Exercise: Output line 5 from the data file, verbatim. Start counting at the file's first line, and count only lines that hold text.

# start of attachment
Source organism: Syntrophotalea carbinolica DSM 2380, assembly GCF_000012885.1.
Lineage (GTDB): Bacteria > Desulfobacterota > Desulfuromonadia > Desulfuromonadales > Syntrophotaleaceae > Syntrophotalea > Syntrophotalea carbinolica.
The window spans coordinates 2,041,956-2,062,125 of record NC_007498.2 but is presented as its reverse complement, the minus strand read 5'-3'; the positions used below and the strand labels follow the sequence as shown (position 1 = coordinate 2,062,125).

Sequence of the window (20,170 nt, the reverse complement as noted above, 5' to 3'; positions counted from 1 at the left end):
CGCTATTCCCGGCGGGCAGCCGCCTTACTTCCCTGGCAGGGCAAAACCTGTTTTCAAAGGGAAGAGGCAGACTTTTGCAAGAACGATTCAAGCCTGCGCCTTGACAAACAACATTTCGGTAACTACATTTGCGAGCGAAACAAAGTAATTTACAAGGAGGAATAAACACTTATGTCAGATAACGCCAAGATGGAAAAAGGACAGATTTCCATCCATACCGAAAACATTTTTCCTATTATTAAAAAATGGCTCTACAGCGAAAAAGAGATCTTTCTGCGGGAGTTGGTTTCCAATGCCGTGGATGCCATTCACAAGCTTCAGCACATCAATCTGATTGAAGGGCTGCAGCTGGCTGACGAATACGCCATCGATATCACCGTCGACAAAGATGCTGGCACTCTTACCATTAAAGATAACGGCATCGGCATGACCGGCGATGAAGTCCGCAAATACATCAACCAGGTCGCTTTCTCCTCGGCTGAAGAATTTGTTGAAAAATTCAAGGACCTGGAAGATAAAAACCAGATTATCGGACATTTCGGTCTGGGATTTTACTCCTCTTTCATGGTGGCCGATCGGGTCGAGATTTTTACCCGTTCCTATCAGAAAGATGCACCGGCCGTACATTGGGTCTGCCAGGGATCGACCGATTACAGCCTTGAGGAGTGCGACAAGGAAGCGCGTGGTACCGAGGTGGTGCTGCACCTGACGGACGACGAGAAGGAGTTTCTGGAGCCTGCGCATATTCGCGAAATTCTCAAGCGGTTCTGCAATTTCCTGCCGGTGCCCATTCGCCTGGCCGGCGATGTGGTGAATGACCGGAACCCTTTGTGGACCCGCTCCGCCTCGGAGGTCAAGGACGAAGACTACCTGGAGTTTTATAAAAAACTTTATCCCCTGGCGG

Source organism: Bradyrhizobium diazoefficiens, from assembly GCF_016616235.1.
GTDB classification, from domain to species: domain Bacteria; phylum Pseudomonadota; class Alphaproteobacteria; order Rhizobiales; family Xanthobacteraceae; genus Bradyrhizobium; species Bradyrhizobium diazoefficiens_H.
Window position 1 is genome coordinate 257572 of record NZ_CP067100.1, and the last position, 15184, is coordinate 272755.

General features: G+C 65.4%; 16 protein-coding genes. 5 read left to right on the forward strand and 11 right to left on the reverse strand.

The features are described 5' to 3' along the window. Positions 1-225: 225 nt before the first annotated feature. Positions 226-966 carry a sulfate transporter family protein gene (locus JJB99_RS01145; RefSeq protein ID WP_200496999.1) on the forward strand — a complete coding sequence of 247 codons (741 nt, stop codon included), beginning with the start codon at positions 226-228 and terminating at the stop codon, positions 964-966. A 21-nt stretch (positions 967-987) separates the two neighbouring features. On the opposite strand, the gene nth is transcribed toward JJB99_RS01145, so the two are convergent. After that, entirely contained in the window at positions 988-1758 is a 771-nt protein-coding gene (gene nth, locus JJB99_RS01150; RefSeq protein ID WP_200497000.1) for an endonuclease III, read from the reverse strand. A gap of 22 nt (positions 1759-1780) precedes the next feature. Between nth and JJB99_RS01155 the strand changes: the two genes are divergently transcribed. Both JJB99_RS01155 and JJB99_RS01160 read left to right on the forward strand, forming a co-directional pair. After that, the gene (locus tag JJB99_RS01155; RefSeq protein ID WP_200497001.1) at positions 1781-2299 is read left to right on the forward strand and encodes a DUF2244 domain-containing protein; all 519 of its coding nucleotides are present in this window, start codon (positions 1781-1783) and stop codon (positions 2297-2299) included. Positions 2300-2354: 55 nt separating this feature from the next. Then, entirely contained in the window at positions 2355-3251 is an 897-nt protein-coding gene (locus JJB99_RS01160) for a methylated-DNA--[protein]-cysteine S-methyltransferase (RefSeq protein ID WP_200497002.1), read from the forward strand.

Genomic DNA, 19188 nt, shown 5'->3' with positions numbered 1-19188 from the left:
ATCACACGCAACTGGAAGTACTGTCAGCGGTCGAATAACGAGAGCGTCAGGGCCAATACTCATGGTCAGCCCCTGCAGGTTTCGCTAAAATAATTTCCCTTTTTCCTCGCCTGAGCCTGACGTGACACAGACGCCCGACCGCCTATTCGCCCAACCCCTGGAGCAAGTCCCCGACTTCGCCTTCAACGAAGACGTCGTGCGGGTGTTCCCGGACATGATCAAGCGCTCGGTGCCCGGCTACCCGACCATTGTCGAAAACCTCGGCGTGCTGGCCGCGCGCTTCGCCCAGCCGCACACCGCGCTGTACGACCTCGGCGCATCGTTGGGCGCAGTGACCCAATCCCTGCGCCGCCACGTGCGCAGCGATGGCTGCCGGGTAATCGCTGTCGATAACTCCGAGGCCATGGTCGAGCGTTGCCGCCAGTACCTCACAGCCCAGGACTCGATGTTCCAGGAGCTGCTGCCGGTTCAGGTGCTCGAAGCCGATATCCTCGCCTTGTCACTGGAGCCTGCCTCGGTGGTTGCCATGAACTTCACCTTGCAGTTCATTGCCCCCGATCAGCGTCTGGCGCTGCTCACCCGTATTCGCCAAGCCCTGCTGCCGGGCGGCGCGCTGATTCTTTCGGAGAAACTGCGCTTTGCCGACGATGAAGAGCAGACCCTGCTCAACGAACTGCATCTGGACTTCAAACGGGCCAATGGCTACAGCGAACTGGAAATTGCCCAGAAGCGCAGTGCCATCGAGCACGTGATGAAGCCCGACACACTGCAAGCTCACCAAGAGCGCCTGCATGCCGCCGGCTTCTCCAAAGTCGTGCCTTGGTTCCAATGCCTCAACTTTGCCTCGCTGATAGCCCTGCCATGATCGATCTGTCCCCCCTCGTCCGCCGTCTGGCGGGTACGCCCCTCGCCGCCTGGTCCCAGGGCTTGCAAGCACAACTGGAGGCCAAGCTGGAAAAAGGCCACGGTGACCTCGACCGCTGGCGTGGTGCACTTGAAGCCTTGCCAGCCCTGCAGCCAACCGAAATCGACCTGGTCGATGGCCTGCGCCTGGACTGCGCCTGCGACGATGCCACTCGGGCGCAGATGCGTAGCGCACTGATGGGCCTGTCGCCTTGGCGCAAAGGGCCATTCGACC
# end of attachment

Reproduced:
CGCTATTCCCGGCGGGCAGCCGCCTTACTTCCCTGGCAGGGCAAAACCTGTTTTCAAAGGGAAGAGGCAGACTTTTGCAAGAACGATTCAAGCCTGCGCCTTGACAAACAACATTTCGGTAACTACATTTGCGAGCGAAACAAAGTAATTTACAAGGAGGAATAAACACTTATGTCAGATAACGCCAAGATGGAAAAAGGACAGATTTCCATCCATACCGAAAACATTTTTCCTATTATTAAAAAATGGCTCTACAGCGAAAAAGAGATCTTTCTGCGGGAGTTGGTTTCCAATGCCGTGGATGCCATTCACAAGCTTCAGCACATCAATCTGATTGAAGGGCTGCAGCTGGCTGACGAATACGCCATCGATATCACCGTCGACAAAGATGCTGGCACTCTTACCATTAAAGATAACGGCATCGGCATGACCGGCGATGAAGTCCGCAAATACATCAACCAGGTCGCTTTCTCCTCGGCTGAAGAATTTGTTGAAAAATTCAAGGACCTGGAAGATAAAAACCAGATTATCGGACATTTCGGTCTGGGATTTTACTCCTCTTTCATGGTGGCCGATCGGGTCGAGATTTTTACCCGTTCCTATCAGAAAGATGCACCGGCCGTACATTGGGTCTGCCAGGGATCGACCGATTACAGCCTTGAGGAGTGCGACAAGGAAGCGCGTGGTACCGAGGTGGTGCTGCACCTGACGGACGACGAGAAGGAGTTTCTGGAGCCTGCGCATATTCGCGAAATTCTCAAGCGGTTCTGCAATTTCCTGCCGGTGCCCATTCGCCTGGCCGGCGATGTGGTGAATGACCGGAACCCTTTGTGGACCCGCTCCGCCTCGGAGGTCAAGGACGAAGACTACCTGGAGTTTTATAAAAAACTTTATCCCCTGGCGG